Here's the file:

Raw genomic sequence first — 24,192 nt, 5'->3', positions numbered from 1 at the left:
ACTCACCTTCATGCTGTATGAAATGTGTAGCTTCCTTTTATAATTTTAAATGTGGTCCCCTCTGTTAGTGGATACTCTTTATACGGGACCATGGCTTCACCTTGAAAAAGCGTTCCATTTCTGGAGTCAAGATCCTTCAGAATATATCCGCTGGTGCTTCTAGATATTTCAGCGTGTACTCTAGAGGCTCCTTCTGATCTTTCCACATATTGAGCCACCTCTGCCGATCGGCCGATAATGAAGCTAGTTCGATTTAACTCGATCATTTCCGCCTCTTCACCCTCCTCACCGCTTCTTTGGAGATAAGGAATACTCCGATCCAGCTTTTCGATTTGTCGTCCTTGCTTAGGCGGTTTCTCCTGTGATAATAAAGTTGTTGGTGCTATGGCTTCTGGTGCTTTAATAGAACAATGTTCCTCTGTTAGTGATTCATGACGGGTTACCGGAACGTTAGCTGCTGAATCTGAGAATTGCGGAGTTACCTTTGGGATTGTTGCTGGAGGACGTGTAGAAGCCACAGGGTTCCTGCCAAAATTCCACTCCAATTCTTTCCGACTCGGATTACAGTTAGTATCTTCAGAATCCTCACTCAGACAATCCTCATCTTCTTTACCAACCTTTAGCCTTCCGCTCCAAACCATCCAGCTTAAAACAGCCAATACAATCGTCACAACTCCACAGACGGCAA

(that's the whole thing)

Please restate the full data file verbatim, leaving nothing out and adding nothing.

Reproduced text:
Raw genomic sequence first — 24,192 nt, 5'->3', positions numbered from 1 at the left:
ACTCACCTTCATGCTGTATGAAATGTGTAGCTTCCTTTTATAATTTTAAATGTGGTCCCCTCTGTTAGTGGATACTCTTTATACGGGACCATGGCTTCACCTTGAAAAAGCGTTCCATTTCTGGAGTCAAGATCCTTCAGAATATATCCGCTGGTGCTTCTAGATATTTCAGCGTGTACTCTAGAGGCTCCTTCTGATCTTTCCACATATTGAGCCACCTCTGCCGATCGGCCGATAATGAAGCTAGTTCGATTTAACTCGATCATTTCCGCCTCTTCACCCTCCTCACCGCTTCTTTGGAGATAAGGAATACTCCGATCCAGCTTTTCGATTTGTCGTCCTTGCTTAGGCGGTTTCTCCTGTGATAATAAAGTTGTTGGTGCTATGGCTTCTGGTGCTTTAATAGAACAATGTTCCTCTGTTAGTGATTCATGACGGGTTACCGGAACGTTAGCTGCTGAATCTGAGAATTGCGGAGTTACCTTTGGGATTGTTGCTGGAGGACGTGTAGAAGCCACAGGGTTCCTGCCAAAATTCCACTCCAATTCTTTCCGACTCGGATTACAGTTAGTATCTTCAGAATCCTCACTCAGACAATCCTCATCTTCTTTACCAACCTTTAGCCTTCCGCTCCAAACCATCCAGCTTAAAACAGCCAATACAATCGTCACAACTCCACAGACGGCAA